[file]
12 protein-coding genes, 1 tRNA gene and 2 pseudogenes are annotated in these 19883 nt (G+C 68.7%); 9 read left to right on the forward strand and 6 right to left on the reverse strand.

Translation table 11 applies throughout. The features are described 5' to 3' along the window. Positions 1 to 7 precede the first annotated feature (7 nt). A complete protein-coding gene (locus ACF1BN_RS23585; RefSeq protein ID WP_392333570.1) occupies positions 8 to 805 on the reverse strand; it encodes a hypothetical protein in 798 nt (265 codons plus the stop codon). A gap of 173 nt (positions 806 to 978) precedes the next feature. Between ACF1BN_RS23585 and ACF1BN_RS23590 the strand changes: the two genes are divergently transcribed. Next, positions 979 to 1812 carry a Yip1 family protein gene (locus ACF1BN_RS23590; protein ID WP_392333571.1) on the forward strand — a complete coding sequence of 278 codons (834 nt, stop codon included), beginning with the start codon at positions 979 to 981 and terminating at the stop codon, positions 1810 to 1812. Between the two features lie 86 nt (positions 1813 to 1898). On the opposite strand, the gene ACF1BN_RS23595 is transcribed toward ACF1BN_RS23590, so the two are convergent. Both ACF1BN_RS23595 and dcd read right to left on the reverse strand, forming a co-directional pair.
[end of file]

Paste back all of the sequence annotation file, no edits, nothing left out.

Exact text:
12 protein-coding genes, 1 tRNA gene and 2 pseudogenes are annotated in these 19883 nt (G+C 68.7%); 9 read left to right on the forward strand and 6 right to left on the reverse strand.

Translation table 11 applies throughout. The features are described 5' to 3' along the window. Positions 1 to 7 precede the first annotated feature (7 nt). A complete protein-coding gene (locus ACF1BN_RS23585; RefSeq protein ID WP_392333570.1) occupies positions 8 to 805 on the reverse strand; it encodes a hypothetical protein in 798 nt (265 codons plus the stop codon). A gap of 173 nt (positions 806 to 978) precedes the next feature. Between ACF1BN_RS23585 and ACF1BN_RS23590 the strand changes: the two genes are divergently transcribed. Next, positions 979 to 1812 carry a Yip1 family protein gene (locus ACF1BN_RS23590; protein ID WP_392333571.1) on the forward strand — a complete coding sequence of 278 codons (834 nt, stop codon included), beginning with the start codon at positions 979 to 981 and terminating at the stop codon, positions 1810 to 1812. Between the two features lie 86 nt (positions 1813 to 1898). On the opposite strand, the gene ACF1BN_RS23595 is transcribed toward ACF1BN_RS23590, so the two are convergent. Both ACF1BN_RS23595 and dcd read right to left on the reverse strand, forming a co-directional pair.